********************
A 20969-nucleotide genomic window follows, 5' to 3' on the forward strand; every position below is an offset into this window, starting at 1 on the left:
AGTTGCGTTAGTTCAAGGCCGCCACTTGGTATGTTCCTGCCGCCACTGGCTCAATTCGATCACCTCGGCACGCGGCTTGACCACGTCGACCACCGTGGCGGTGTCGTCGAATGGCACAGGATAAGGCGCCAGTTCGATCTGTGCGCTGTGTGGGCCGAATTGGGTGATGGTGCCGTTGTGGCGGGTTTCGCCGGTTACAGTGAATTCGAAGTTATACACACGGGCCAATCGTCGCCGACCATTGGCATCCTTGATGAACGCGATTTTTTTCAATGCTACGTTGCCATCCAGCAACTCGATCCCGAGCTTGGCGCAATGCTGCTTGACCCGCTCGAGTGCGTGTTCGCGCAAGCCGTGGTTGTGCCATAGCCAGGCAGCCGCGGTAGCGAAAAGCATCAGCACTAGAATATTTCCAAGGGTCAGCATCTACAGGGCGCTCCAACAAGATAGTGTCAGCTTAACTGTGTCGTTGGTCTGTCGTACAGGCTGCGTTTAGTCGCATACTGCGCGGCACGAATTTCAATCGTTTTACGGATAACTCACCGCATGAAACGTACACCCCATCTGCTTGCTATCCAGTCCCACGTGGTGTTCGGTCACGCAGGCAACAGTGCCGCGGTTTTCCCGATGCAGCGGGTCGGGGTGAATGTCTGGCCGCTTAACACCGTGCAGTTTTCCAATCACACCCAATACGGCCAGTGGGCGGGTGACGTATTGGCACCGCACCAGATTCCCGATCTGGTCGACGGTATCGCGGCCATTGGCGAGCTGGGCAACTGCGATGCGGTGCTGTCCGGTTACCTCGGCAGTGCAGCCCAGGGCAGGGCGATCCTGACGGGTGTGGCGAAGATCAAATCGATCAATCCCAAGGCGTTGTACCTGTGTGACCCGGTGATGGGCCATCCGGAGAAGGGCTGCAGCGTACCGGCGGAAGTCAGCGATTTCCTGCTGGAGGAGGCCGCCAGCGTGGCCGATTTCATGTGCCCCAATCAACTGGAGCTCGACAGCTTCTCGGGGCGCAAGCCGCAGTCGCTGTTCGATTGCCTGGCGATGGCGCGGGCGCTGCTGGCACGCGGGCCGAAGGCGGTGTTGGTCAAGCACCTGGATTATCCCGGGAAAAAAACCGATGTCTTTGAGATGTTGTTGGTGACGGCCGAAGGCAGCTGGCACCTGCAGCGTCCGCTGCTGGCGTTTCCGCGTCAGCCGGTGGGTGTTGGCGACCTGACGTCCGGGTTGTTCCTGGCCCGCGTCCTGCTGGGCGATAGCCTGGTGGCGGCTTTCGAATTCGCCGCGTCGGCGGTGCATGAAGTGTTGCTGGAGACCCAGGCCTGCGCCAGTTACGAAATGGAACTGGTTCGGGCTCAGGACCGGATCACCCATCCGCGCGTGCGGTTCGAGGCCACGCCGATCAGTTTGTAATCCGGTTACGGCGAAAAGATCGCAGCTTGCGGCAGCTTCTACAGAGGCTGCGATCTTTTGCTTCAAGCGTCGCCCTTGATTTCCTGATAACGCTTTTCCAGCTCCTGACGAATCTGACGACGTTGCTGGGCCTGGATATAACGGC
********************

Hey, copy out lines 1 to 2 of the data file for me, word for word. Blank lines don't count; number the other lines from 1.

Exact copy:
A 20969-nucleotide genomic window follows, 5' to 3' on the forward strand; every position below is an offset into this window, starting at 1 on the left:
AGTTGCGTTAGTTCAAGGCCGCCACTTGGTATGTTCCTGCCGCCACTGGCTCAATTCGATCACCTCGGCACGCGGCTTGACCACGTCGACCACCGTGGCGGTGTCGTCGAATGGCACAGGATAAGGCGCCAGTTCGATCTGTGCGCTGTGTGGGCCGAATTGGGTGATGGTGCCGTTGTGGCGGGTTTCGCCGGTTACAGTGAATTCGAAGTTATACACACGGGCCAATCGTCGCCGACCATTGGCATCCTTGATGAACGCGATTTTTTTCAATGCTACGTTGCCATCCAGCAACTCGATCCCGAGCTTGGCGCAATGCTGCTTGACCCGCTCGAGTGCGTGTTCGCGCAAGCCGTGGTTGTGCCATAGCCAGGCAGCCGCGGTAGCGAAAAGCATCAGCACTAGAATATTTCCAAGGGTCAGCATCTACAGGGCGCTCCAACAAGATAGTGTCAGCTTAACTGTGTCGTTGGTCTGTCGTACAGGCTGCGTTTAGTCGCATACTGCGCGGCACGAATTTCAATCGTTTTACGGATAACTCACCGCATGAAACGTACACCCCATCTGCTTGCTATCCAGTCCCACGTGGTGTTCGGTCACGCAGGCAACAGTGCCGCGGTTTTCCCGATGCAGCGGGTCGGGGTGAATGTCTGGCCGCTTAACACCGTGCAGTTTTCCAATCACACCCAATACGGCCAGTGGGCGGGTGACGTATTGGCACCGCACCAGATTCCCGATCTGGTCGACGGTATCGCGGCCATTGGCGAGCTGGGCAACTGCGATGCGGTGCTGTCCGGTTACCTCGGCAGTGCAGCCCAGGGCAGGGCGATCCTGACGGGTGTGGCGAAGATCAAATCGATCAATCCCAAGGCGTTGTACCTGTGTGACCCGGTGATGGGCCATCCGGAGAAGGGCTGCAGCGTACCGGCGGAAGTCAGCGATTTCCTGCTGGAGGAGGCCGCCAGCGTGGCCGATTTCATGTGCCCCAATCAACTGGAGCTCGACAGCTTCTCGGGGCGCAAGCCGCAGTCGCTGTTCGATTGCCTGGCGATGGCGCGGGCGCTGCTGGCACGCGGGCCGAAGGCGGTGTTGGTCAAGCACCTGGATTATCCCGGGAAAAAAACCGATGTCTTTGAGATGTTGTTGGTGACGGCCGAAGGCAGCTGGCACCTGCAGCGTCCGCTGCTGGCGTTTCCGCGTCAGCCGGTGGGTGTTGGCGACCTGACGTCCGGGTTGTTCCTGGCCCGCGTCCTGCTGGGCGATAGCCTGGTGGCGGCTTTCGAATTCGCCGCGTCGGCGGTGCATGAAGTGTTGCTGGAGACCCAGGCCTGCGCCAGTTACGAAATGGAACTGGTTCGGGCTCAGGACCGGATCACCCATCCGCGCGTGCGGTTCGAGGCCACGCCGATCAGTTTGTAATCCGGTTACGGCGAAAAGATCGCAGCTTGCGGCAGCTTCTACAGAGGCTGCGATCTTTTGCTTCAAGCGTCGCCCTTGATTTCCTGATAACGCTTTTCCAGCTCCTGACGAATCTGACGACGTTGCTGGGCCTGGATATAACGGC